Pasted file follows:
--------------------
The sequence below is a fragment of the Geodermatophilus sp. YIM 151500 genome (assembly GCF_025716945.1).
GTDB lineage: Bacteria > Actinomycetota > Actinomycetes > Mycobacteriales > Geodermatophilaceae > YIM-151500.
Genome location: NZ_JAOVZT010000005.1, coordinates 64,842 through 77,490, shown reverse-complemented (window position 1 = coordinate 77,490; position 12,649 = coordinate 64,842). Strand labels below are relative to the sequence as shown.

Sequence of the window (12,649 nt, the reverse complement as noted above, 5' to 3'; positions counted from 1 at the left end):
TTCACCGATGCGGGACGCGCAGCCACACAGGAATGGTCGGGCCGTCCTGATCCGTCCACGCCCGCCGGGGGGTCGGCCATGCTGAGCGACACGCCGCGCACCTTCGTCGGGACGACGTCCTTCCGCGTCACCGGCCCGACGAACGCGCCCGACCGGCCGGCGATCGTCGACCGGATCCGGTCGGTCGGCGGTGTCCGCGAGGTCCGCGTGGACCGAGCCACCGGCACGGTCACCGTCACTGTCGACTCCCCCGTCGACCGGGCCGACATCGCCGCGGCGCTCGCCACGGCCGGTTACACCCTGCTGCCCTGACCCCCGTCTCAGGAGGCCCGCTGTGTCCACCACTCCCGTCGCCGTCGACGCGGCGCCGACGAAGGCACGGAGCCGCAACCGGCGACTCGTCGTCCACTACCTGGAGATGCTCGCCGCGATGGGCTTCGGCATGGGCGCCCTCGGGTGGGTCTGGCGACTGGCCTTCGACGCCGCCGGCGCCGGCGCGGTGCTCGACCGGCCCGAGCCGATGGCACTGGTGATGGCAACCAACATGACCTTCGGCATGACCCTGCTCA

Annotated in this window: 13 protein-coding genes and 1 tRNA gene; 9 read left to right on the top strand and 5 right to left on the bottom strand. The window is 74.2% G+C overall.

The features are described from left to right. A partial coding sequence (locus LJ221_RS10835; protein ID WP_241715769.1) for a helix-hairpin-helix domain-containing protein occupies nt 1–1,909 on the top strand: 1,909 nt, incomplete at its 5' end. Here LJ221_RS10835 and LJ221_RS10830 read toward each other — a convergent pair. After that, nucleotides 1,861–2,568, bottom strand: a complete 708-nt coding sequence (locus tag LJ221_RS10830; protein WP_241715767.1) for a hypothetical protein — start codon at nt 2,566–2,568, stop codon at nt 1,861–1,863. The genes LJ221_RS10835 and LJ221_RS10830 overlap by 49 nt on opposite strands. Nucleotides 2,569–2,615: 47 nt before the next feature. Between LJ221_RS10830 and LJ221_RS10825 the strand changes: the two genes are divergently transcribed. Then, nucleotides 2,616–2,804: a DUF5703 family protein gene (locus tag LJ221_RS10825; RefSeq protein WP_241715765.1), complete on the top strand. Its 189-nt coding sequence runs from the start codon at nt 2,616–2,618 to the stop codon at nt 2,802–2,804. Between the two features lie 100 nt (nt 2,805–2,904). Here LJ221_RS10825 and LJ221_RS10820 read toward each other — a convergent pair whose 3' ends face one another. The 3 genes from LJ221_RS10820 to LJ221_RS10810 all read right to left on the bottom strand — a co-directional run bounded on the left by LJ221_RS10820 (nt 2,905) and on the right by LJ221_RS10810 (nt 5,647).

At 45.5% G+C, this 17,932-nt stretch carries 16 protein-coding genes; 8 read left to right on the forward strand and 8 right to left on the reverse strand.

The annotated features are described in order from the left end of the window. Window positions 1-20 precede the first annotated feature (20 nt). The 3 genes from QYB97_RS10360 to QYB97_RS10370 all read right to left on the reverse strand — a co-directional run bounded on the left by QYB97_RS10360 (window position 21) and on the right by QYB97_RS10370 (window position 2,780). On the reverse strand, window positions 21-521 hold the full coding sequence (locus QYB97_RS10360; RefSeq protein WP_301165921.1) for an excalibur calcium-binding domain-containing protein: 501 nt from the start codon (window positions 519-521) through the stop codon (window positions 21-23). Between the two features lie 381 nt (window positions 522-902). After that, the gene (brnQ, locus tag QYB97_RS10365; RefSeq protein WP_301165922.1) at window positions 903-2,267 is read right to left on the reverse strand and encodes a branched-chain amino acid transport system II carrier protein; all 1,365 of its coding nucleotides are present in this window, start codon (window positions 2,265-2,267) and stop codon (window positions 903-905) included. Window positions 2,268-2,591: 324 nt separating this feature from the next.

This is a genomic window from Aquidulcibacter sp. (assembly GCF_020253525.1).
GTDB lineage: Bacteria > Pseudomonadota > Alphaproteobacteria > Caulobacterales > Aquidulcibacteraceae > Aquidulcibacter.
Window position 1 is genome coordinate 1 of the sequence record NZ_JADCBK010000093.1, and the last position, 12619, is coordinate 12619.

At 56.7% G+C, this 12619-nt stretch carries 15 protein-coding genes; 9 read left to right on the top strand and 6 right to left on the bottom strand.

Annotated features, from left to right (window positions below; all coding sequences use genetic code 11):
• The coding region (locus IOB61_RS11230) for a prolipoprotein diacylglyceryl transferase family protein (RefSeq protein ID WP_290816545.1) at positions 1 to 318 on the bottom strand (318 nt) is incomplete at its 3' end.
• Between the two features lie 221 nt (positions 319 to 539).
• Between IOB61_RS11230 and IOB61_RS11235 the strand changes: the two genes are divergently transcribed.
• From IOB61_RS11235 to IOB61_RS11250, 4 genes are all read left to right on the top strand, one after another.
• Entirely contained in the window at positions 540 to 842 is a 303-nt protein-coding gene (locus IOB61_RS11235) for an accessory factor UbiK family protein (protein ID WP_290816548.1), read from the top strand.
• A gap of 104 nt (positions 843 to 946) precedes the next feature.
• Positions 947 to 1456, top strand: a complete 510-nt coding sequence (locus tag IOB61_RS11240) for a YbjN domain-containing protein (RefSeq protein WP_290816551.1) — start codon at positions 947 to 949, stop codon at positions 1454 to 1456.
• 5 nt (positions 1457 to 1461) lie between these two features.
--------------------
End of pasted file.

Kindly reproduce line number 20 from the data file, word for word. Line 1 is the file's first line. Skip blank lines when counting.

• A gap of 104 nt (positions 843 to 946) precedes the next feature.